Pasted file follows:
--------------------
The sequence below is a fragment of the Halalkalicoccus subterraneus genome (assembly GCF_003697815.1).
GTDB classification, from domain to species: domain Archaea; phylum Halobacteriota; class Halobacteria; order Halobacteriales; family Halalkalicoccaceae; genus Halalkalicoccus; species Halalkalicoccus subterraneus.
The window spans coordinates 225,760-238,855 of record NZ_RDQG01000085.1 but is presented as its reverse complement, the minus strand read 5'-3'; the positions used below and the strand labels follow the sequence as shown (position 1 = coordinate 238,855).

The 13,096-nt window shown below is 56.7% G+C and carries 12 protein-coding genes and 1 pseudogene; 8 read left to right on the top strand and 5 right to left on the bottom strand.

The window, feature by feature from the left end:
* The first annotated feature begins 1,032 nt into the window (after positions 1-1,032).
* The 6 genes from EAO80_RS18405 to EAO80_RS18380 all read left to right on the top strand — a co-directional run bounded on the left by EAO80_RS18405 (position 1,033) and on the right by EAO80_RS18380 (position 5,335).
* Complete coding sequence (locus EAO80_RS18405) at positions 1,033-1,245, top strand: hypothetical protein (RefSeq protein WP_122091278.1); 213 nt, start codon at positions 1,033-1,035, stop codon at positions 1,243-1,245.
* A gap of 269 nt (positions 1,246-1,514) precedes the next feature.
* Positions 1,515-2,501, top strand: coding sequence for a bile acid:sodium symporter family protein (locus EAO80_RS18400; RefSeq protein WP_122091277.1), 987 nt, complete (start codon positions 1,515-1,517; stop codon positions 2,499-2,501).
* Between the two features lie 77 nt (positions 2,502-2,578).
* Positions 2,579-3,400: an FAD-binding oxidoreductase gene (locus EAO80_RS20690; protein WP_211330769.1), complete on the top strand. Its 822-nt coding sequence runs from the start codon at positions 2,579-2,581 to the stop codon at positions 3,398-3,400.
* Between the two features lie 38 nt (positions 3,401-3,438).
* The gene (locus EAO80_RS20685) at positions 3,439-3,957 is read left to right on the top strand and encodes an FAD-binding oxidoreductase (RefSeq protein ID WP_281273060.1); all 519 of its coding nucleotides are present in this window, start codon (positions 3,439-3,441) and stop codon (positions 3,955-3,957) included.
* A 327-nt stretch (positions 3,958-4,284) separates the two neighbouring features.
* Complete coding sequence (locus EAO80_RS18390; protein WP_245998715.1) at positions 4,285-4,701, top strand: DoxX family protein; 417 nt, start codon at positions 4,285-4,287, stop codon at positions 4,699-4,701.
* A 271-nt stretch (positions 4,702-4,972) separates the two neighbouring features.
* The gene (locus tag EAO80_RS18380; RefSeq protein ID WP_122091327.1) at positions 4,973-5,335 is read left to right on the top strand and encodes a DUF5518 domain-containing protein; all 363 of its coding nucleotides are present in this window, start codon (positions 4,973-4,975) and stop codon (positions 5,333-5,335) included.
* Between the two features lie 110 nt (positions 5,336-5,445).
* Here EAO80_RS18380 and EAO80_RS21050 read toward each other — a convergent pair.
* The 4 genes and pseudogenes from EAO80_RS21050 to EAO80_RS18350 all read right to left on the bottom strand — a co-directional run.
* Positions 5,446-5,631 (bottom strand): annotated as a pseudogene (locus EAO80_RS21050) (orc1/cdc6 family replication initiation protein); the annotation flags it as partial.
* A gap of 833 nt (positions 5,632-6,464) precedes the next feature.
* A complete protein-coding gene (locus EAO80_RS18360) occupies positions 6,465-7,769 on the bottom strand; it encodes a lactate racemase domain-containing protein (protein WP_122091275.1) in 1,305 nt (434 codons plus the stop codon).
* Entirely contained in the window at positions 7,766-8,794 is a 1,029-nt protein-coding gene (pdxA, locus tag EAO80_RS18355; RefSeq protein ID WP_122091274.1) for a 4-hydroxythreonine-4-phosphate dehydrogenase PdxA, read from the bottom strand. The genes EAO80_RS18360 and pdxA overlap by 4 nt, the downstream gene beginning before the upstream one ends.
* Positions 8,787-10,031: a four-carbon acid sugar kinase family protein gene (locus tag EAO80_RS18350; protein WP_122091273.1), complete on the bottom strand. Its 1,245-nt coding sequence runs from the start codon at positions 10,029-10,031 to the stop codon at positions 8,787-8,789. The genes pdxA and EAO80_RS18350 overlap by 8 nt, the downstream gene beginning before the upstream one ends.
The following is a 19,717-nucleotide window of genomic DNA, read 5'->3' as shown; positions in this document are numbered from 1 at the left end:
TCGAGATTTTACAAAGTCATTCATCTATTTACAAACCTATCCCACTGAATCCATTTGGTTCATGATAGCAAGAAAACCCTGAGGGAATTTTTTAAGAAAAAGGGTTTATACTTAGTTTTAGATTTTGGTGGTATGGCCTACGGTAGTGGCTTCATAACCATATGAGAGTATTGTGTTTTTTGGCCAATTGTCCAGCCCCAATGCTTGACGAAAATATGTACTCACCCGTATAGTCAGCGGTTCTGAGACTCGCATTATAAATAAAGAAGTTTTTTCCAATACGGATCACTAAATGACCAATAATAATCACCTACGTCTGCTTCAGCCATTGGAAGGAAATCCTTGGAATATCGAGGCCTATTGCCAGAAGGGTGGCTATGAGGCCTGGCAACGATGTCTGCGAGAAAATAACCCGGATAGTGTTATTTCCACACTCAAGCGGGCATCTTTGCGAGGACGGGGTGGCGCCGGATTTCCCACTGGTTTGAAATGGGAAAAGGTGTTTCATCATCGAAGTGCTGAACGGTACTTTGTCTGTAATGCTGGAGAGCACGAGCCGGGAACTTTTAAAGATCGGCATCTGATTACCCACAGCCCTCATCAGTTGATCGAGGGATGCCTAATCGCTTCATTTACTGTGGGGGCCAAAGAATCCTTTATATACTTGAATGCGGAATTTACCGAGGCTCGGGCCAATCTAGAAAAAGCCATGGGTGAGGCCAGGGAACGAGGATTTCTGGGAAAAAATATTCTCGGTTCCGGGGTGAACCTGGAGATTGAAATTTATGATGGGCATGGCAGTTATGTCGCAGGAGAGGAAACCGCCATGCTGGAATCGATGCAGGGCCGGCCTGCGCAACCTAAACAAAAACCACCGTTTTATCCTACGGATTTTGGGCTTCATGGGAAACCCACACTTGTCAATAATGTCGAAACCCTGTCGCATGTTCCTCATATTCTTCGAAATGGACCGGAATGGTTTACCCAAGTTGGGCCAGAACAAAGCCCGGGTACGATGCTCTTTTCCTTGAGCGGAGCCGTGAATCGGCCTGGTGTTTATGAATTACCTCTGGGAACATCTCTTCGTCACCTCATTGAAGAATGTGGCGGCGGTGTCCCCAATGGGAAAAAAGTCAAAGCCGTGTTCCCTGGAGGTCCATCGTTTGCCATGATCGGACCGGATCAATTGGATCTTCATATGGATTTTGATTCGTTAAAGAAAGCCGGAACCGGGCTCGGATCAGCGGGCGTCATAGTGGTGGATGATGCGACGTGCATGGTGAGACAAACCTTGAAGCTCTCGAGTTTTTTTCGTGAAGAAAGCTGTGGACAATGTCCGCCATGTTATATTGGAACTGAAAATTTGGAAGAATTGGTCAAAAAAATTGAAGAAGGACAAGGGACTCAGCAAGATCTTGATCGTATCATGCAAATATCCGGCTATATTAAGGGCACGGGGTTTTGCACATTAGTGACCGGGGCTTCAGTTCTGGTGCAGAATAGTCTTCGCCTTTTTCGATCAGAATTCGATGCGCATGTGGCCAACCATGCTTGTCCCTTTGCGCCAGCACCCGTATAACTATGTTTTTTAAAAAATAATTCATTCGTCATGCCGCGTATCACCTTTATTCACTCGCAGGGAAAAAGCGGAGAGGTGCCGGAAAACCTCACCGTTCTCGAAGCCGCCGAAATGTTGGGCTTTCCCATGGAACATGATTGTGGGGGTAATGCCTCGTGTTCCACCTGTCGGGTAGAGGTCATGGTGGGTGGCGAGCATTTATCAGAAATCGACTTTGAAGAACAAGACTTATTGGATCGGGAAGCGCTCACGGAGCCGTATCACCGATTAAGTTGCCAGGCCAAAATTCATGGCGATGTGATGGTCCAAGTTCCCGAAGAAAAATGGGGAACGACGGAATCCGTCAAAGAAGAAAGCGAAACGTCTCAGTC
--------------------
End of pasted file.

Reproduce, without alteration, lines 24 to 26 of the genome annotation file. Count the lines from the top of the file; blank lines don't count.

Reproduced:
* A complete protein-coding gene (locus EAO80_RS18360) occupies positions 6,465-7,769 on the bottom strand; it encodes a lactate racemase domain-containing protein (protein WP_122091275.1) in 1,305 nt (434 codons plus the stop codon).
* Entirely contained in the window at positions 7,766-8,794 is a 1,029-nt protein-coding gene (pdxA, locus tag EAO80_RS18355; RefSeq protein ID WP_122091274.1) for a 4-hydroxythreonine-4-phosphate dehydrogenase PdxA, read from the bottom strand. The genes EAO80_RS18360 and pdxA overlap by 4 nt, the downstream gene beginning before the upstream one ends.
* Positions 8,787-10,031: a four-carbon acid sugar kinase family protein gene (locus tag EAO80_RS18350; protein WP_122091273.1), complete on the bottom strand. Its 1,245-nt coding sequence runs from the start codon at positions 10,029-10,031 to the stop codon at positions 8,787-8,789. The genes pdxA and EAO80_RS18350 overlap by 8 nt, the downstream gene beginning before the upstream one ends.